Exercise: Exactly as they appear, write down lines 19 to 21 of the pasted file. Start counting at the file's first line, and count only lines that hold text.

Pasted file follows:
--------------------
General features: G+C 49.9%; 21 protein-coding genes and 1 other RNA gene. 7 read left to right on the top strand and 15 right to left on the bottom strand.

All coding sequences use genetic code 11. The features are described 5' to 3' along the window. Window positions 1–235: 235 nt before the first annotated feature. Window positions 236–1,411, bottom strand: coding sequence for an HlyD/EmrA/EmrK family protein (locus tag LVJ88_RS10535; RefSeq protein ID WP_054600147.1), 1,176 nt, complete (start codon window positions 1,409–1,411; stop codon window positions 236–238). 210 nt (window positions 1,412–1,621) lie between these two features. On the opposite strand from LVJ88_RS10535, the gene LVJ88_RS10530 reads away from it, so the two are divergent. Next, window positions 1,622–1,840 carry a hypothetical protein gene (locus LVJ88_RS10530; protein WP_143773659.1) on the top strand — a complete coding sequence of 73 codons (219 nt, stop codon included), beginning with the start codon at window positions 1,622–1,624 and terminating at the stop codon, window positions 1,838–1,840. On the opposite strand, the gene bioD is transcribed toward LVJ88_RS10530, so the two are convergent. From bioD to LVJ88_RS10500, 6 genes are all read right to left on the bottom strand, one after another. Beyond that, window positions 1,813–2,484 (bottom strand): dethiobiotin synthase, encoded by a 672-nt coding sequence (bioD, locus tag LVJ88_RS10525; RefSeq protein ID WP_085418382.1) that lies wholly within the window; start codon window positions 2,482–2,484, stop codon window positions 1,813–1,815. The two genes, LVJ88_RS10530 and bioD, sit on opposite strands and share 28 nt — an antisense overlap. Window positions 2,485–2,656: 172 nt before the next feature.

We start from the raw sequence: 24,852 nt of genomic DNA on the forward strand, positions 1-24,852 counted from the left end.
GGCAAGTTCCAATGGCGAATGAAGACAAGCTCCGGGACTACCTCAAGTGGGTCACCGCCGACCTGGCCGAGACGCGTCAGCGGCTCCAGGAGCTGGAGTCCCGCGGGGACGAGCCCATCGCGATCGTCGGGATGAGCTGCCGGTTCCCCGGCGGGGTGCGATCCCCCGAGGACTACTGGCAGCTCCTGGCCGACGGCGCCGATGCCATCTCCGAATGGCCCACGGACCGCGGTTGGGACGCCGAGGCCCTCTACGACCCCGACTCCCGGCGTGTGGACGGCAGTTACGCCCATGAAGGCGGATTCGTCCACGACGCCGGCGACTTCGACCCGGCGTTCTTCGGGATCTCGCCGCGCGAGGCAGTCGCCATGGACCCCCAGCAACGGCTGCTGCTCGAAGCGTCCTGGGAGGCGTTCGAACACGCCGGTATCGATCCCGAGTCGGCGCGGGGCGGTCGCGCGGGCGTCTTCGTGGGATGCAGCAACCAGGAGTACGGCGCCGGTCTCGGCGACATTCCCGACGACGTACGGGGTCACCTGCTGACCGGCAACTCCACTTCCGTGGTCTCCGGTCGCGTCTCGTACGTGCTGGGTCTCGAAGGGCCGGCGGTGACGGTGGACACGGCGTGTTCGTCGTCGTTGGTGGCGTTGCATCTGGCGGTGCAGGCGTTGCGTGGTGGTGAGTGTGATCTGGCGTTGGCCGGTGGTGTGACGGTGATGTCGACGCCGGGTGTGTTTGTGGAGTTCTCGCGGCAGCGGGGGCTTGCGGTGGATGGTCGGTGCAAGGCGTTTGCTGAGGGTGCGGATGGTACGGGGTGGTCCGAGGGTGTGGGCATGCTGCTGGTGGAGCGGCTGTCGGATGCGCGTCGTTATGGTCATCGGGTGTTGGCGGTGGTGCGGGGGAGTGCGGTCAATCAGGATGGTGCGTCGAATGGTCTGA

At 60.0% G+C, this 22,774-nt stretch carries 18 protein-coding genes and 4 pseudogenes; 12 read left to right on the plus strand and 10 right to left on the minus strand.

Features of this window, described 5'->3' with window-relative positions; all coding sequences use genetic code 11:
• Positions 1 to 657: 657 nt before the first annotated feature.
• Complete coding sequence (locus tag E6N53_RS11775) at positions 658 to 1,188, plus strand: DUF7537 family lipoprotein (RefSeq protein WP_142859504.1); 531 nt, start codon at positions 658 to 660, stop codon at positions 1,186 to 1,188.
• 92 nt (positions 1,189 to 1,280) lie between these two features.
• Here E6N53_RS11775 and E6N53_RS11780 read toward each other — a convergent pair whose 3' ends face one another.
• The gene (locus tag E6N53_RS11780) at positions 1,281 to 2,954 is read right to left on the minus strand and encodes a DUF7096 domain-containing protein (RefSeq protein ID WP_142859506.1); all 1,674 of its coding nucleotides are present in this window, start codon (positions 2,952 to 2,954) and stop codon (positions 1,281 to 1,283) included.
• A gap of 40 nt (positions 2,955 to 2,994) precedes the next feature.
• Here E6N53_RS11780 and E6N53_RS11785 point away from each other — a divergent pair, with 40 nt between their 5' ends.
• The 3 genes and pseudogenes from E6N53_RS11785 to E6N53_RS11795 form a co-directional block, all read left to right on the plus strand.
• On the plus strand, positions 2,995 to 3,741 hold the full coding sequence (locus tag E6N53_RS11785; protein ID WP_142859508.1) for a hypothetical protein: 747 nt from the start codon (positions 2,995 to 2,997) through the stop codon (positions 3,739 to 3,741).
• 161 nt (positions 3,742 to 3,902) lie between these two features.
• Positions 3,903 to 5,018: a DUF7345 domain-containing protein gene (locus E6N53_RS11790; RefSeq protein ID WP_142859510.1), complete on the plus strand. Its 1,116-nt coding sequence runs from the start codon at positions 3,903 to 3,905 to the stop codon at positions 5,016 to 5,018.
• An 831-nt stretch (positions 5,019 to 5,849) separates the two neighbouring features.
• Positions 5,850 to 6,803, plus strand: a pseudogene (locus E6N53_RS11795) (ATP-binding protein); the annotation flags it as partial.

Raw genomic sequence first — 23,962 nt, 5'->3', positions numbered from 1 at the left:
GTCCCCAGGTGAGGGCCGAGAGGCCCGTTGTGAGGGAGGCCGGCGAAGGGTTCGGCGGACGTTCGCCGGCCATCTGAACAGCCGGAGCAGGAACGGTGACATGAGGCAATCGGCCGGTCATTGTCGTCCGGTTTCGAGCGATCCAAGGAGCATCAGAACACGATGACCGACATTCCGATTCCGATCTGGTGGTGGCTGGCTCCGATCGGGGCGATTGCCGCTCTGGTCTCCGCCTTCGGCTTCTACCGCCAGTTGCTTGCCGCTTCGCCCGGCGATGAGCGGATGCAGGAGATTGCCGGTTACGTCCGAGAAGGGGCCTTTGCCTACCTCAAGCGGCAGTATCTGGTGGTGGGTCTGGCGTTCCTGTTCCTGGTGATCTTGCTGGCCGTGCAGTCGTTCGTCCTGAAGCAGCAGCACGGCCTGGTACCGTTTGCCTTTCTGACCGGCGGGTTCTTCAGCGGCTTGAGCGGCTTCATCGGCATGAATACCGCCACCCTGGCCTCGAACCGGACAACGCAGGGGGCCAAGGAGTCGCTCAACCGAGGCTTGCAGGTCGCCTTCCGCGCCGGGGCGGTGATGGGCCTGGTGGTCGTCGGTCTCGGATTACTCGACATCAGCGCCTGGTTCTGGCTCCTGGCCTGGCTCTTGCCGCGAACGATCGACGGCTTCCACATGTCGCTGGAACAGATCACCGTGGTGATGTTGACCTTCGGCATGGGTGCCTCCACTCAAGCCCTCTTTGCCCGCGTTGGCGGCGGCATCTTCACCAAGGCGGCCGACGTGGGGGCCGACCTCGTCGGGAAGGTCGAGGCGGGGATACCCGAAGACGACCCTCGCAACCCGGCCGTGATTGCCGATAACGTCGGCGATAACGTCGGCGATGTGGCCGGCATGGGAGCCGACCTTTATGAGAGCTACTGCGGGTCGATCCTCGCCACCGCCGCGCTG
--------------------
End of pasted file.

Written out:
• Positions 5,850 to 6,803, plus strand: a pseudogene (locus E6N53_RS11795) (ATP-binding protein); the annotation flags it as partial.

Raw genomic sequence first — 23,962 nt, 5'->3', positions numbered from 1 at the left:
GTCCCCAGGTGAGGGCCGAGAGGCCCGTTGTGAGGGAGGCCGGCGAAGGGTTCGGCGGACGTTCGCCGGCCATCTGAACAGCCGGAGCAGGAACGGTGACATGAGGCAATCGGCCGGTCATTGTCGTCCGGTTTCGAGCGATCCAAGGAGCATCAGAACACGATGACCGACATTCCGATTCCGATCTGGTGGTGGCTGGCTCCGATCGGGGCGATTGCCGCTCTGGTCTCCGCCTTCGGCTTCTACCGCCAGTTGCTTGCCGCTTCGCCCGGCGATGAGCGGATGCAGGAGATTGCCGGTTACGTCCGAGAAGGGGCCTTTGCCTACCTCAAGCGGCAGTATCTGGTGGTGGGTCTGGCGTTCCTGTTCCTGGTGATCTTGCTGGCCGTGCAGTCGTTCGTCCTGAAGCAGCAGCACGGCCTGGTACCGTTTGCCTTTCTGACCGGCGGGTTCTTCAGCGGCTTGAGCGGCTTCATCGGCATGAATACCGCCACCCTGGCCTCGAACCGGACAACGCAGGGGGCCAAGGAGTCGCTCAACCGAGGCTTGCAGGTCGCCTTCCGCGCCGGGGCGGTGATGGGCCTGGTGGTCGTCGGTCTCGGATTACTCGACATCAGCGCCTGGTTCTGGCTCCTGGCCTGGCTCTTGCCGCGAACGATCGACGGCTTCCACATGTCGCTGGAACAGATCACCGTGGTGATGTTGACCTTCGGCATGGGTGCCTCCACTCAAGCCCTCTTTGCCCGCGTTGGCGGCGGCATCTTCACCAAGGCGGCCGACGTGGGGGCCGACCTCGTCGGGAAGGTCGAGGCGGGGATACCCGAAGACGACCCTCGCAACCCGGCCGTGATTGCCGATAACGTCGGCGATAACGTCGGCGATGTGGCCGGCATGGGAGCCGACCTTTATGAGAGCTACTGCGGGTCGATCCTCGCCACCGCCGCGCTG